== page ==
In science the word "prin-ciple" ordinarily means a formulation of some general or constant mode of behavior - a generalization based on many observations of fact. In cookery the word is used in the same sense; for example, one may say that an important principle to bear in mind when cooking with any fat is that the fats may be melted without decomposition, but when too strongly heated they begin to decompose with the production of acrid and irritating products. Sometimes, however, we speak of "principles of cookery" in a broader and somewhat less exact sense to indicate the general purposes of cooking operations, as when we say that the most important principle of vegetable cookery is to soften the fiber without destroying the flavor or dissolving away the ash constituents of the vegetable.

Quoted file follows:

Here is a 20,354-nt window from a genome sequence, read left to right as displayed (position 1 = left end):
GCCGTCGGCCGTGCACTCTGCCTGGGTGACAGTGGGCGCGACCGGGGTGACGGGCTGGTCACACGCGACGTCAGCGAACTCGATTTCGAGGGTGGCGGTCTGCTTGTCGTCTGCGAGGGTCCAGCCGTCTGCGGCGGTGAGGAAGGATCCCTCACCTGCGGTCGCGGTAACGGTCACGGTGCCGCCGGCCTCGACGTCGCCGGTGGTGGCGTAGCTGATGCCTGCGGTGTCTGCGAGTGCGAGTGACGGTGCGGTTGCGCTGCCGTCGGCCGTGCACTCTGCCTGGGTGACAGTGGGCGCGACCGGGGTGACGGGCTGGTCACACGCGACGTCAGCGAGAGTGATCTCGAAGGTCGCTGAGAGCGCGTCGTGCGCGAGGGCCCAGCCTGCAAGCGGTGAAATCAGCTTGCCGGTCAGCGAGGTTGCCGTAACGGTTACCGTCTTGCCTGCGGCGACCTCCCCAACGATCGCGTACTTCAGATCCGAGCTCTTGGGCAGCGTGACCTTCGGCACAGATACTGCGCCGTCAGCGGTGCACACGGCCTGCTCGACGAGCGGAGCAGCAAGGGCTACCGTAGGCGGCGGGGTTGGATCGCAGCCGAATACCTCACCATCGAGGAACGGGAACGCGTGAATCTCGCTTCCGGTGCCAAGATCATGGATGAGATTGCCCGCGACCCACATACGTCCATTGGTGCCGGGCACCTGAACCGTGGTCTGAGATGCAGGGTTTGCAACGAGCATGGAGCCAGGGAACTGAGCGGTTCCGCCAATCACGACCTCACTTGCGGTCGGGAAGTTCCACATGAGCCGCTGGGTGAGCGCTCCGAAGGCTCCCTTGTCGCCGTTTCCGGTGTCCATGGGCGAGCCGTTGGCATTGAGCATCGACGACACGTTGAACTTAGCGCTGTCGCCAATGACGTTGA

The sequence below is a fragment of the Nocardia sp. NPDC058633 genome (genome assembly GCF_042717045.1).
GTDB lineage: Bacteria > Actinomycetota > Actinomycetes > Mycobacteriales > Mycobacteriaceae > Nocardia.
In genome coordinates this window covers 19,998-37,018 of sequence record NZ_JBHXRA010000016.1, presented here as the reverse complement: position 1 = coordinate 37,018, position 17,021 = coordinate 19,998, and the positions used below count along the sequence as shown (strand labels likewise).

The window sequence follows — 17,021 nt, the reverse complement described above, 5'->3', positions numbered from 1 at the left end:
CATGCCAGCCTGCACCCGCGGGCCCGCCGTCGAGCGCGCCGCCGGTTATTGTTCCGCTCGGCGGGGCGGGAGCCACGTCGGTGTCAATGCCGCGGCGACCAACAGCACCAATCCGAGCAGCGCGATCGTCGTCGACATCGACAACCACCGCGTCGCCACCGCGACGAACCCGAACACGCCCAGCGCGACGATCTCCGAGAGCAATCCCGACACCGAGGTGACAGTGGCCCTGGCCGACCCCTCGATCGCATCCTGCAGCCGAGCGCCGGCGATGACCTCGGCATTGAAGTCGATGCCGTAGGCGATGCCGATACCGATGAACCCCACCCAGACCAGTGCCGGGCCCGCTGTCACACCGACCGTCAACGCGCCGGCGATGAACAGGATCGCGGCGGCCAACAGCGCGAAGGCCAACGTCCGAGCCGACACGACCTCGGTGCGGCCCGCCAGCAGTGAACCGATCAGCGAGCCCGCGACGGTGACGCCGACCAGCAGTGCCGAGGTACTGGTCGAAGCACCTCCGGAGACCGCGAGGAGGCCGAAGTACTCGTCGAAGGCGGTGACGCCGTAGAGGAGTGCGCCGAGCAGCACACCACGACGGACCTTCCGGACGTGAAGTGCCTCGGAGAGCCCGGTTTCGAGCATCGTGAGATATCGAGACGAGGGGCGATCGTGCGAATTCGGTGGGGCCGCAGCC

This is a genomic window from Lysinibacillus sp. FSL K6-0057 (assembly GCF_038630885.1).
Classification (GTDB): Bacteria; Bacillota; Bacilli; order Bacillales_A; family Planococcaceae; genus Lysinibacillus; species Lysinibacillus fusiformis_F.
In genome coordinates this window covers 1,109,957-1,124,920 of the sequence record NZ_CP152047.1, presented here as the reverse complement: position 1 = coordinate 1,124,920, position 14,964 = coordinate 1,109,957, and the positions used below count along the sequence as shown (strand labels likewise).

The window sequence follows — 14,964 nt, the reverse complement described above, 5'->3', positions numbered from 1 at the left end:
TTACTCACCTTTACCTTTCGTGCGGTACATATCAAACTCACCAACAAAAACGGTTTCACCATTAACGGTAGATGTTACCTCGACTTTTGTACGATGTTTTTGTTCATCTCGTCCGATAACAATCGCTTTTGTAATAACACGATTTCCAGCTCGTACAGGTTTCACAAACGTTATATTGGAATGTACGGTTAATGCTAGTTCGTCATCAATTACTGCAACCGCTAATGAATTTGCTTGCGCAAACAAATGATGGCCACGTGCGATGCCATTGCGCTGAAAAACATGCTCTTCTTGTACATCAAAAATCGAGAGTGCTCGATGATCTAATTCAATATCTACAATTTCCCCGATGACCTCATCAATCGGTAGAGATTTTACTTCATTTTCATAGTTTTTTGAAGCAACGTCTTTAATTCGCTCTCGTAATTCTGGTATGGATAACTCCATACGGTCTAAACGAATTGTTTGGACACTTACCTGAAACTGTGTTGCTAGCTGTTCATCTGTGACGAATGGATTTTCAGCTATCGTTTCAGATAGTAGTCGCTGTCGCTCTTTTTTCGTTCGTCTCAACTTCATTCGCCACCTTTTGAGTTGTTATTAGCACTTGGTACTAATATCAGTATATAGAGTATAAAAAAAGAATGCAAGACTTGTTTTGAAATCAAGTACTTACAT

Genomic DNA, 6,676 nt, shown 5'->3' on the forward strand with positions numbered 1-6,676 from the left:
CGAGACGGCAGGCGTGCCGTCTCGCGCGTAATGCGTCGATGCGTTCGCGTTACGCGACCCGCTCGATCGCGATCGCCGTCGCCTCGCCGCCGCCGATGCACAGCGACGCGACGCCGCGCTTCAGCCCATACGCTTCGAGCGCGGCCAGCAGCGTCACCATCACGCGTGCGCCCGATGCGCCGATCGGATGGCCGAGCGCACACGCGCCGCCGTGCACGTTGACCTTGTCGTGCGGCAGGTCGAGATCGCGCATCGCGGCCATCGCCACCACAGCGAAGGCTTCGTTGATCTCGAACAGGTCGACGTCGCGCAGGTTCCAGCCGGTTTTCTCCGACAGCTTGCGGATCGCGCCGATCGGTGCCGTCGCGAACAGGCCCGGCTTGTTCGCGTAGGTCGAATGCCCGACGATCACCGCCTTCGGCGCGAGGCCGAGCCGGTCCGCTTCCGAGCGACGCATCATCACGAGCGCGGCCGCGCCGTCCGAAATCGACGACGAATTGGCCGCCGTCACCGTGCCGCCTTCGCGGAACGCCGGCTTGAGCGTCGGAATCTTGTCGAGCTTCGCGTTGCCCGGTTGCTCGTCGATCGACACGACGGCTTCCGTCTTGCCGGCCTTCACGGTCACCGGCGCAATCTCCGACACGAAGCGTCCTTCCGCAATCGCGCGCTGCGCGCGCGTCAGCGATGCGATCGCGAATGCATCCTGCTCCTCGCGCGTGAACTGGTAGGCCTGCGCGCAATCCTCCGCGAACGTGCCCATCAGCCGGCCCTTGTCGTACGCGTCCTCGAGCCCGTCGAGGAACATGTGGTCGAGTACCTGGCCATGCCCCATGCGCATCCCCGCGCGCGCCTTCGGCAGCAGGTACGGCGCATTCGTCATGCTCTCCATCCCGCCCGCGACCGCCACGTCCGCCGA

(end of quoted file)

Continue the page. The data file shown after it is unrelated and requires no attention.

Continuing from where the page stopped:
That is, the change either chemical or physical that takes place in a certain foodstuff by the application of heat or cold or by the use of a fermentation process may be referred to as the underlying, working principle. We shall study in detail these changes as we experiment with and prepare each food material, but a general statement of the effect of heat on various foodstuffs will be helpful here.